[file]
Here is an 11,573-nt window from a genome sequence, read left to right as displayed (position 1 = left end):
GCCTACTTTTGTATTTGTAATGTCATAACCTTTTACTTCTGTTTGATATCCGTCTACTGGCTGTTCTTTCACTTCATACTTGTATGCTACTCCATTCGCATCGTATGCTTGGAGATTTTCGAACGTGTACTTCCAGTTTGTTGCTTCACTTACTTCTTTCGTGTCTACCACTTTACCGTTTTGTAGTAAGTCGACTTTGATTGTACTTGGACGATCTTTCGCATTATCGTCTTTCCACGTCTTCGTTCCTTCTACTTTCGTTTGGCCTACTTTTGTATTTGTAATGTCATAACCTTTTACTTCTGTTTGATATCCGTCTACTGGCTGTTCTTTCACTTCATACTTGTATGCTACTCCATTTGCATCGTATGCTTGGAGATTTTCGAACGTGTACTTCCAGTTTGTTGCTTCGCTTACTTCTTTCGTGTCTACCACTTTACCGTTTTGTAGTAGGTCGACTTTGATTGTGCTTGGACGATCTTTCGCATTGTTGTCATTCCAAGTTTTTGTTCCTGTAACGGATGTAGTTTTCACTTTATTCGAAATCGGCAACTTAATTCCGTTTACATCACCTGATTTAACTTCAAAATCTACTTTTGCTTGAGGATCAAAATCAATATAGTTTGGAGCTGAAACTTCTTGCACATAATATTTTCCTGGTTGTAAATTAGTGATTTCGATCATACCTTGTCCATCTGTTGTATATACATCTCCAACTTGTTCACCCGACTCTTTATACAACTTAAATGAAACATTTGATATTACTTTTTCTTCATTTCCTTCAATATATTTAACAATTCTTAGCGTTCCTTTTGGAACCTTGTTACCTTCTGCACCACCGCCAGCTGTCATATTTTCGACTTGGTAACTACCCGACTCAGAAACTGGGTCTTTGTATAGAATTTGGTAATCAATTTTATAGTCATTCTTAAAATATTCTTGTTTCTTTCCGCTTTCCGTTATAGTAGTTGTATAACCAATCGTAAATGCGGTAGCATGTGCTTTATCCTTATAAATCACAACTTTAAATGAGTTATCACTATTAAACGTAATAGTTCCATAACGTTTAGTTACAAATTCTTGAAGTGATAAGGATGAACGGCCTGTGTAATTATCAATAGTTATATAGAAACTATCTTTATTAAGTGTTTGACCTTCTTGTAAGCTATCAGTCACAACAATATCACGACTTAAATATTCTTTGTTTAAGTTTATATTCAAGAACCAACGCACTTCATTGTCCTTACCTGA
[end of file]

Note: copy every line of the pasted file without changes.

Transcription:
Here is an 11,573-nt window from a genome sequence, read left to right as displayed (position 1 = left end):
GCCTACTTTTGTATTTGTAATGTCATAACCTTTTACTTCTGTTTGATATCCGTCTACTGGCTGTTCTTTCACTTCATACTTGTATGCTACTCCATTCGCATCGTATGCTTGGAGATTTTCGAACGTGTACTTCCAGTTTGTTGCTTCACTTACTTCTTTCGTGTCTACCACTTTACCGTTTTGTAGTAAGTCGACTTTGATTGTACTTGGACGATCTTTCGCATTATCGTCTTTCCACGTCTTCGTTCCTTCTACTTTCGTTTGGCCTACTTTTGTATTTGTAATGTCATAACCTTTTACTTCTGTTTGATATCCGTCTACTGGCTGTTCTTTCACTTCATACTTGTATGCTACTCCATTTGCATCGTATGCTTGGAGATTTTCGAACGTGTACTTCCAGTTTGTTGCTTCGCTTACTTCTTTCGTGTCTACCACTTTACCGTTTTGTAGTAGGTCGACTTTGATTGTGCTTGGACGATCTTTCGCATTGTTGTCATTCCAAGTTTTTGTTCCTGTAACGGATGTAGTTTTCACTTTATTCGAAATCGGCAACTTAATTCCGTTTACATCACCTGATTTAACTTCAAAATCTACTTTTGCTTGAGGATCAAAATCAATATAGTTTGGAGCTGAAACTTCTTGCACATAATATTTTCCTGGTTGTAAATTAGTGATTTCGATCATACCTTGTCCATCTGTTGTATATACATCTCCAACTTGTTCACCCGACTCTTTATACAACTTAAATGAAACATTTGATATTACTTTTTCTTCATTTCCTTCAATATATTTAACAATTCTTAGCGTTCCTTTTGGAACCTTGTTACCTTCTGCACCACCGCCAGCTGTCATATTTTCGACTTGGTAACTACCCGACTCAGAAACTGGGTCTTTGTATAGAATTTGGTAATCAATTTTATAGTCATTCTTAAAATATTCTTGTTTCTTTCCGCTTTCCGTTATAGTAGTTGTATAACCAATCGTAAATGCGGTAGCATGTGCTTTATCCTTATAAATCACAACTTTAAATGAGTTATCACTATTAAACGTAATAGTTCCATAACGTTTAGTTACAAATTCTTGAAGTGATAAGGATGAACGGCCTGTGTAATTATCAATAGTTATATAGAAACTATCTTTATTAAGTGTTTGACCTTCTTGTAAGCTATCAGTCACAACAATATCACGACTTAAATATTCTTTGTTTAAGTTTATATTCAAGAACCAACGCACTTCATTGTCCTTACCTGA